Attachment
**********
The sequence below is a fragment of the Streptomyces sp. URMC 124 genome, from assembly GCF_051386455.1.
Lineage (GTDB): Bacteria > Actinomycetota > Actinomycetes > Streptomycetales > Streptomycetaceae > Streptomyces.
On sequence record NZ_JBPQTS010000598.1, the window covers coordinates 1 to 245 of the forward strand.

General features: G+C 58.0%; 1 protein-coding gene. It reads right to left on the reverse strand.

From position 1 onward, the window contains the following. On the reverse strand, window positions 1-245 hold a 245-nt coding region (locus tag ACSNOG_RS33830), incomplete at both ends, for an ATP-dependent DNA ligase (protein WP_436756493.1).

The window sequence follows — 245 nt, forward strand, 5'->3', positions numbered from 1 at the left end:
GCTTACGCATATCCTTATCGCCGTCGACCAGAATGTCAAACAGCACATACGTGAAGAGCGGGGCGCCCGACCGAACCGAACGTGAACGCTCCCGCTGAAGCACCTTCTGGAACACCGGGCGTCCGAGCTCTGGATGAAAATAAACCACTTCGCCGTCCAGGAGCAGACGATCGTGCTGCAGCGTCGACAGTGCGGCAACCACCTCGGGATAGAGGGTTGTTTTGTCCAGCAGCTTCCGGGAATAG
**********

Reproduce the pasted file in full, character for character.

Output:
The sequence below is a fragment of the Streptomyces sp. URMC 124 genome, from assembly GCF_051386455.1.
Lineage (GTDB): Bacteria > Actinomycetota > Actinomycetes > Streptomycetales > Streptomycetaceae > Streptomyces.
On sequence record NZ_JBPQTS010000598.1, the window covers coordinates 1 to 245 of the forward strand.

General features: G+C 58.0%; 1 protein-coding gene. It reads right to left on the reverse strand.

From position 1 onward, the window contains the following. On the reverse strand, window positions 1-245 hold a 245-nt coding region (locus tag ACSNOG_RS33830), incomplete at both ends, for an ATP-dependent DNA ligase (protein WP_436756493.1).

The window sequence follows — 245 nt, forward strand, 5'->3', positions numbered from 1 at the left end:
GCTTACGCATATCCTTATCGCCGTCGACCAGAATGTCAAACAGCACATACGTGAAGAGCGGGGCGCCCGACCGAACCGAACGTGAACGCTCCCGCTGAAGCACCTTCTGGAACACCGGGCGTCCGAGCTCTGGATGAAAATAAACCACTTCGCCGTCCAGGAGCAGACGATCGTGCTGCAGCGTCGACAGTGCGGCAACCACCTCGGGATAGAGGGTTGTTTTGTCCAGCAGCTTCCGGGAATAG